Philosophy Lexicon of Arguments

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Repetition: procedures or processes that are described in a certain way, but not objects, can be repeated. In order for the repeatability of a process to be ascertained, its description must emphasize and particularly evaluate certain properties of the objects involved against other properties of the same objects. Whether history is repeated is the subject of controversy. See also forgery, copy, history.

Annotation: The above characterizations of concepts are neither definitions nor exhausting presentations of problems related to them. Instead, they are intended to give a short introduction to the contributions below. – Lexicon of Arguments.

Author Item Summary Meta data

Books on Amazon
I 630
Definition recurrence/Brandom: the same singular term, not only the same type - requires consistency for repetition: this is the intra-term or de jure equivalence.
I 634
Recurrence structures can be equivalence classes of term tokenings of a single lexical type (Connects Franklin with the inventor of the bifocals).
I 631
Repetition/Token recurrence/TR/Brandom: Two types of substitutional equivalence: 1) token recurrence requires consistency in representation: "Intra-term or de jure equivalence" (binding for all) - 2) the changes that leave the appropriate other unchanged are the inter-term equivalences (varies with doxastic repertoires).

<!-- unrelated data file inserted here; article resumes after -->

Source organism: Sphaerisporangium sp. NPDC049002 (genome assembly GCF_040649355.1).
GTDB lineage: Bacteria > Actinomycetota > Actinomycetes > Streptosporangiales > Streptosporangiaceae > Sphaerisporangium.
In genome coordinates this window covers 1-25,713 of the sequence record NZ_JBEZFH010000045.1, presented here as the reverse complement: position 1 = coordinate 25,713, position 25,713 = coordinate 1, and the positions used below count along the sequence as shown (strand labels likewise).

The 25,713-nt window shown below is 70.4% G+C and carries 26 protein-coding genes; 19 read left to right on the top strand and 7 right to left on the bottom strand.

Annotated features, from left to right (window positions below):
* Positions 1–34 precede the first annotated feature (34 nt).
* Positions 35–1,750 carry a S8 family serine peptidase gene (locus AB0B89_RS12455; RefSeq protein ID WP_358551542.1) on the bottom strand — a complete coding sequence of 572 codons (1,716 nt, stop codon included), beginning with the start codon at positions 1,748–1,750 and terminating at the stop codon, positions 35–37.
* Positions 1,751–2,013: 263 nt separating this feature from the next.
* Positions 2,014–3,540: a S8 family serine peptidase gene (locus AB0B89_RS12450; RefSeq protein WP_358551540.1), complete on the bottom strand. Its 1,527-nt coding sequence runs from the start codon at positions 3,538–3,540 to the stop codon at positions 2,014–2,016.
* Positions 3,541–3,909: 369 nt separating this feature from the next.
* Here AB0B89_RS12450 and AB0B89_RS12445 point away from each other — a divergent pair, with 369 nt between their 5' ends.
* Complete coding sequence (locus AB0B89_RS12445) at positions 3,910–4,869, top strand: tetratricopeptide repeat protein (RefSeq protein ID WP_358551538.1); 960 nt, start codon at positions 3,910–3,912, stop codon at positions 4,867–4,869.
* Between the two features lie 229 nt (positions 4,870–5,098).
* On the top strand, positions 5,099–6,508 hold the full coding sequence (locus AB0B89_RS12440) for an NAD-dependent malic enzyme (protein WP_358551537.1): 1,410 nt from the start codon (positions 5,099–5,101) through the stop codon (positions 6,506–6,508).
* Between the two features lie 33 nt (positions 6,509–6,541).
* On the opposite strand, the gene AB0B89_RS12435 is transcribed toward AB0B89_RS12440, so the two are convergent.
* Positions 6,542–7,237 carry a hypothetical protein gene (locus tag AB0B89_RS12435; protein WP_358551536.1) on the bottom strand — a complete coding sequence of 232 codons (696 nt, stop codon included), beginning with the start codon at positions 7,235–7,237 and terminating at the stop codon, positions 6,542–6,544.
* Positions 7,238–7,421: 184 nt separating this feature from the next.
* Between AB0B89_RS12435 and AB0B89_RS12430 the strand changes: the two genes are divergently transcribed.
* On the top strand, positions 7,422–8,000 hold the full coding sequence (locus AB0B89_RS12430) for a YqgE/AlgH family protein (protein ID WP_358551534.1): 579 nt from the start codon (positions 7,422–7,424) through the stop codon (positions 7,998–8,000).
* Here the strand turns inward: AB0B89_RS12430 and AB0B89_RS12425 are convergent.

I 953
If inheritance is kept consistent, the first SMSICs would have had to be different E.g. if Oswald did not shoot Kennedy, then someone else did it - otherwise: E.g. "If Oswald did not shoot Kennedy, someone else would have done it".

Explanation of symbols: Roman numerals indicate the source, arabic numerals indicate the page number. The corresponding books are indicated on the right hand side. ((s)…): Comment by the sender of the contribution.

Bra I
R. Brandom
Expressive Vernunft Frankfurt 2000

Bra II
R. Brandom
Begründen und Begreifen Frankfurt 2001

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Ed. Martin Schulz, access date 2017-11-23